The Keeper Trade Conundrum

Dobber Sports


By J.P. of Japer's Rink It's that time of the year again – the race for your fantasy league's title is whittling itself down to a few contenders and, if you're in a one-year league, the pretenders are working on their fantasy baseball draft prep. If you're in a keeper league, though, the pretenders are looking to the future. Either way, there is a growing fear among the teams at the top that one (or more) of the teams at the bottom will make a trade that will fundamentally shift the balance of power at the top in a way that's not in the best interest of the league. You know the trade I'm talking about – the one that results in name-calling, threats to quit the league and crying like a girl watching Titanic. There are basically three reasons a bottom-feeder team will make such
a trade: they'll do it out of indifference – they don't care any more,
so sure, they'll make a trade; they'll do it out of malice or
collusion – why not help out my buddy at the top?; or they'll do it
out of a desire to make their team better for next year. This last
one only applies to keeper leagues, obviously, but is the most
difficult to deal with because the bottom-feeding (and if you're that
team and want to feel better about yourself, feel free to substitute
the term "future contending team") owner really is acting in his own
best interest.

Let me use an example. I'm in an ultra-competitive 12-team keeper
league – the Phantasy Hockey League (PHL) – where we have NHL-size
rosters and are allowed to keep up to five players each year. Right
now there are a few teams at the top with a chance to win the League
and a number at the bottom just hanging around to post links to barely
legal chicks on the League message board. Now, assume that one of
those teams, cognizant of its chances to win the League, wants a stud
keeper (say, Dany Heatley) from one of the top teams. This
bottom-feeder decides that he has five attractive players that are
good, but not "keeper quality" – Nick Lidstrom, Peter Forsberg, Keith
Tkachuk, Alex Tanguay and Martin Straka – so he offers these five for
Heatley. If the trade is accepted, he wins because he gets his stud
keeper for next year, this year be damned (but he'll stay active for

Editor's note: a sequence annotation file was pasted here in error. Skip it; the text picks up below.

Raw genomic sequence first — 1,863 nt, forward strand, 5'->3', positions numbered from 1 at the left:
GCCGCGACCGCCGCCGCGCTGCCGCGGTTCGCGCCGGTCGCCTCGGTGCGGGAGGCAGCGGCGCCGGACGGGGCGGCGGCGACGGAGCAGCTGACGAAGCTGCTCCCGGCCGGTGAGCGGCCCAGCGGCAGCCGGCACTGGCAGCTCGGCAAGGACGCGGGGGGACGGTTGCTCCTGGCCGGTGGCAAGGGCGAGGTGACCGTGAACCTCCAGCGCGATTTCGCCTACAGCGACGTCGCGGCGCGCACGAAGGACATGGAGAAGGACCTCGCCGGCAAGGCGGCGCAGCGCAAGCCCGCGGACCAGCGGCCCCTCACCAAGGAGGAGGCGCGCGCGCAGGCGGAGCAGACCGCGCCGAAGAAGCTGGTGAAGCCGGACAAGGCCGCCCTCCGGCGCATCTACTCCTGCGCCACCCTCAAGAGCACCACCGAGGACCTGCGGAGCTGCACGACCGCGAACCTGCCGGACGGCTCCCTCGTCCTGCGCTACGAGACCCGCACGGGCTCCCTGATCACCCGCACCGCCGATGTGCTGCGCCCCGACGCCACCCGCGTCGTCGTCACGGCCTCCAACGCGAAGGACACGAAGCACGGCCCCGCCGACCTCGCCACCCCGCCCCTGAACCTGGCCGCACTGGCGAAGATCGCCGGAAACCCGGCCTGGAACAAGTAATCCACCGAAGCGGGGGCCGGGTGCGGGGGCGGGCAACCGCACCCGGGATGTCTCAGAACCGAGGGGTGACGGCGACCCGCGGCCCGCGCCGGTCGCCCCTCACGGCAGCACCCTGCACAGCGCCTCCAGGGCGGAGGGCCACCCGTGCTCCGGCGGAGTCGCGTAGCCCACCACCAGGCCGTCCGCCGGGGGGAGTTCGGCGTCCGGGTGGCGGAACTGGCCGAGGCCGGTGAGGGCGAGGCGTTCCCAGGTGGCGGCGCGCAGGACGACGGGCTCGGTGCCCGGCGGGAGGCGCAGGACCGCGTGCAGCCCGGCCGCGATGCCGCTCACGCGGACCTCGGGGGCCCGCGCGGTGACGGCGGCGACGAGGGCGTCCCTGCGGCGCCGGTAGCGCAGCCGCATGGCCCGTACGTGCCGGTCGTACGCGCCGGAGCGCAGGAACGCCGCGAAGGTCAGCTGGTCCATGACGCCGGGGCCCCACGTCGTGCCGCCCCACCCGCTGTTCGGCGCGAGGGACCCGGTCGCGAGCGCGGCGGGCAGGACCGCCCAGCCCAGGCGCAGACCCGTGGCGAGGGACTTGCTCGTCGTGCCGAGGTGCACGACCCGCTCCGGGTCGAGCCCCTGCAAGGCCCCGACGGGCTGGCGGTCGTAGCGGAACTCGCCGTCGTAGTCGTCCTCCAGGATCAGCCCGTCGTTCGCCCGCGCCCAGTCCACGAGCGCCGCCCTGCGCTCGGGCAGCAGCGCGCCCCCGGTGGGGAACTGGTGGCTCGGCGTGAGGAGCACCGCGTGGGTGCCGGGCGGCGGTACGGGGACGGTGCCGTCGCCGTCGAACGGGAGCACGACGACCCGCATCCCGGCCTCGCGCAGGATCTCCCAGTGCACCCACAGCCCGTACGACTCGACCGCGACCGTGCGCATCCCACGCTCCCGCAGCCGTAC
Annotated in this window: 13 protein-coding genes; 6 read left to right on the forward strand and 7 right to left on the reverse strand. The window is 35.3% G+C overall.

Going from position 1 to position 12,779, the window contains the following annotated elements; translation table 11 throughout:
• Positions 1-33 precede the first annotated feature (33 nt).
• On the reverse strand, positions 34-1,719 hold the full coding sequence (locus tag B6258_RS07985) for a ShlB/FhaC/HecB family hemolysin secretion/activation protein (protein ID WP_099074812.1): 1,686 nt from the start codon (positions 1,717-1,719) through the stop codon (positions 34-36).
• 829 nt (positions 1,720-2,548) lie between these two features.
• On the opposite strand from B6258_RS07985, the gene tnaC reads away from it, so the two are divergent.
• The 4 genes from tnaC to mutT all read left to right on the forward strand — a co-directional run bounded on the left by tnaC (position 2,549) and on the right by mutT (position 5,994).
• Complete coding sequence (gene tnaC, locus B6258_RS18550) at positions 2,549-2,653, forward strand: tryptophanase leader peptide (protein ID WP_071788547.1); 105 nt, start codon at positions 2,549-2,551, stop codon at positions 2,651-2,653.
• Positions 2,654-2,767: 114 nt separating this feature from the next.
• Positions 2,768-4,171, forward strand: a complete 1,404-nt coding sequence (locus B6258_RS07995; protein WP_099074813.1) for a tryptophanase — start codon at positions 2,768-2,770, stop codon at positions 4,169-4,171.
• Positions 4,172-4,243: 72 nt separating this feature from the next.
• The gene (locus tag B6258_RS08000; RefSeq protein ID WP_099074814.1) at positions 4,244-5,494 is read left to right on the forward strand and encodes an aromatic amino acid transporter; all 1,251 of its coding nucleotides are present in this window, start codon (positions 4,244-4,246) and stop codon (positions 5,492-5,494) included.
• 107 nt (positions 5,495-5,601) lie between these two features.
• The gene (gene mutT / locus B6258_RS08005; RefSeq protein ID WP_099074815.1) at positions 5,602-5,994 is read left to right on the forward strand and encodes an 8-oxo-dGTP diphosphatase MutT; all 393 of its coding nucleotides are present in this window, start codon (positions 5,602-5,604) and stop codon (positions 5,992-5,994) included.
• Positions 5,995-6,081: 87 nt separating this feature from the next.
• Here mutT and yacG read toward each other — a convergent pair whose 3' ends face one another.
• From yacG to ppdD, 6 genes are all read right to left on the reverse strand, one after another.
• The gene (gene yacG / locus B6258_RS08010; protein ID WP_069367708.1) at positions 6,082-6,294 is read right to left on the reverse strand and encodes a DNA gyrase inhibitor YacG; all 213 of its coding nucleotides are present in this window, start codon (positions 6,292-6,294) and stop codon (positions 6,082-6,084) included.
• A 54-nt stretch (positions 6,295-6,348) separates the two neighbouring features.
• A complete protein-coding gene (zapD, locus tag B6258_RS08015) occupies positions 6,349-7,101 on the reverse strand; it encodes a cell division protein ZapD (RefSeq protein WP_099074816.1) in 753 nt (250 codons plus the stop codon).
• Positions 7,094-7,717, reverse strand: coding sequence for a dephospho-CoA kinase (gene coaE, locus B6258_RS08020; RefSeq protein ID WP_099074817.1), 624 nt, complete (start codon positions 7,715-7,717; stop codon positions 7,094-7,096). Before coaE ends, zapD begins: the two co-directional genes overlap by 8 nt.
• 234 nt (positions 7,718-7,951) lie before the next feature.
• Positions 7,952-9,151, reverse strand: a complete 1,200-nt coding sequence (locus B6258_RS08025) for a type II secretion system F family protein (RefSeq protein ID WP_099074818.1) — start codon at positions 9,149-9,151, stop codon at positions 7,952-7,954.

the Keeley Hazel links, of course). The Heatley owner also likely
wins because though he's lost a great keeper, he's added enough talent
in the short-term to win the League. Both owners win, the League

So it comes down to this – should your league prevent such a trade?
And if so, how? Assuming that the answer to the first of these
questions is "yes," here are some ideas on the second question.

To begin with, you absolutely must have trade voting (I'd be surprised
if any serious leagues don't use some sort of trade voting system).
In the PHL, if there are six votes against a trade, it's vetoed. But
what are valid reasons for voting against a trade? There's no
collusion here, and each team is legitimately trying to make itself
better. Should the Heatley owner be punished for having such a sought
after commodity? Should the other owner be punished for trying to
make his team better for the future? How do you determine what's
"fair"? One idea we've toyed with to remove the subjectivity is to
require that trades have a relatively equal amount (a certain
percentage or dollar value) of
NHL salaries going each way, but that's imperfect too.

We've done a couple of other things to try to limit these trades as
well. For example, we give out prize money for the team that rises
the most in the standings after January 1. This keeps some
lower-echelon teams interested in improving throughout the second half
(which is important because nothing is worse than a dormant owner's
indifference determining